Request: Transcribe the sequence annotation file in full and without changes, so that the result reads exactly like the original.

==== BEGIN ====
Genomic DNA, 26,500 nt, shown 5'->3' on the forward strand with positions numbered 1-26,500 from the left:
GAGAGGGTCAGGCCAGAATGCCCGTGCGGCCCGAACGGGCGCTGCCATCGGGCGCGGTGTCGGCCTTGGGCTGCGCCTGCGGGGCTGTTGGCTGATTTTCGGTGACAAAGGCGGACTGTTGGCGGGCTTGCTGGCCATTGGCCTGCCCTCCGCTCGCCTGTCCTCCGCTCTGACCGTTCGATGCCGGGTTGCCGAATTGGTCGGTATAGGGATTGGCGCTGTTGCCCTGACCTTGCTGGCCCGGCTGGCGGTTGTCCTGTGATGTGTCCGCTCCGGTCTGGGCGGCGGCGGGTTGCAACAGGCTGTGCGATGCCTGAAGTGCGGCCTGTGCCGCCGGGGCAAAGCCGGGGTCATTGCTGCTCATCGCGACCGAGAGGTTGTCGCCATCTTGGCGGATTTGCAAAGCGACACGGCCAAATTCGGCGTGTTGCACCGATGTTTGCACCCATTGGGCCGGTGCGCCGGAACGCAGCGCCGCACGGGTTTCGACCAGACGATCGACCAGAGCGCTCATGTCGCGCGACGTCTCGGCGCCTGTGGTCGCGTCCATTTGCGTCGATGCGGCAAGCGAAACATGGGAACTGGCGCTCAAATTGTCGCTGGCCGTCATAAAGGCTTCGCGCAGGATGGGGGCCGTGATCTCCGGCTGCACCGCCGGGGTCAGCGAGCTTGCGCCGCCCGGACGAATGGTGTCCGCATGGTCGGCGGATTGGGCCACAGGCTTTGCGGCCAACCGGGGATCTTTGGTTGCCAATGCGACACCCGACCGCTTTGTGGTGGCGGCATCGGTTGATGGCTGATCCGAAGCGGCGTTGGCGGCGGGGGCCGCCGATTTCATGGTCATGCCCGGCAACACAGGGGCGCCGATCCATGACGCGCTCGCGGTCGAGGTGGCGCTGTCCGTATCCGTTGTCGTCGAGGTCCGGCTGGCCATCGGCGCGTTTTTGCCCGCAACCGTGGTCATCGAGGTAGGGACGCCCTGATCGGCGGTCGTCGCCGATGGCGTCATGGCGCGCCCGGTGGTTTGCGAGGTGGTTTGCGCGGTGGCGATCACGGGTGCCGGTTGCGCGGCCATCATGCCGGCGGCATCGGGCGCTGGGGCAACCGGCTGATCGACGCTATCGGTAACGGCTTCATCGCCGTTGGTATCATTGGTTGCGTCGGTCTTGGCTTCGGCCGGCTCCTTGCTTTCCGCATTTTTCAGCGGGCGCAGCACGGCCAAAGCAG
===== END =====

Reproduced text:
Genomic DNA, 26,500 nt, shown 5'->3' on the forward strand with positions numbered 1-26,500 from the left:
GAGAGGGTCAGGCCAGAATGCCCGTGCGGCCCGAACGGGCGCTGCCATCGGGCGCGGTGTCGGCCTTGGGCTGCGCCTGCGGGGCTGTTGGCTGATTTTCGGTGACAAAGGCGGACTGTTGGCGGGCTTGCTGGCCATTGGCCTGCCCTCCGCTCGCCTGTCCTCCGCTCTGACCGTTCGATGCCGGGTTGCCGAATTGGTCGGTATAGGGATTGGCGCTGTTGCCCTGACCTTGCTGGCCCGGCTGGCGGTTGTCCTGTGATGTGTCCGCTCCGGTCTGGGCGGCGGCGGGTTGCAACAGGCTGTGCGATGCCTGAAGTGCGGCCTGTGCCGCCGGGGCAAAGCCGGGGTCATTGCTGCTCATCGCGACCGAGAGGTTGTCGCCATCTTGGCGGATTTGCAAAGCGACACGGCCAAATTCGGCGTGTTGCACCGATGTTTGCACCCATTGGGCCGGTGCGCCGGAACGCAGCGCCGCACGGGTTTCGACCAGACGATCGACCAGAGCGCTCATGTCGCGCGACGTCTCGGCGCCTGTGGTCGCGTCCATTTGCGTCGATGCGGCAAGCGAAACATGGGAACTGGCGCTCAAATTGTCGCTGGCCGTCATAAAGGCTTCGCGCAGGATGGGGGCCGTGATCTCCGGCTGCACCGCCGGGGTCAGCGAGCTTGCGCCGCCCGGACGAATGGTGTCCGCATGGTCGGCGGATTGGGCCACAGGCTTTGCGGCCAACCGGGGATCTTTGGTTGCCAATGCGACACCCGACCGCTTTGTGGTGGCGGCATCGGTTGATGGCTGATCCGAAGCGGCGTTGGCGGCGGGGGCCGCCGATTTCATGGTCATGCCCGGCAACACAGGGGCGCCGATCCATGACGCGCTCGCGGTCGAGGTGGCGCTGTCCGTATCCGTTGTCGTCGAGGTCCGGCTGGCCATCGGCGCGTTTTTGCCCGCAACCGTGGTCATCGAGGTAGGGACGCCCTGATCGGCGGTCGTCGCCGATGGCGTCATGGCGCGCCCGGTGGTTTGCGAGGTGGTTTGCGCGGTGGCGATCACGGGTGCCGGTTGCGCGGCCATCATGCCGGCGGCATCGGGCGCTGGGGCAACCGGCTGATCGACGCTATCGGTAACGGCTTCATCGCCGTTGGTATCATTGGTTGCGTCGGTCTTGGCTTCGGCCGGCTCCTTGCTTTCCGCATTTTTCAGCGGGCGCAGCACGGCCAAAGCAG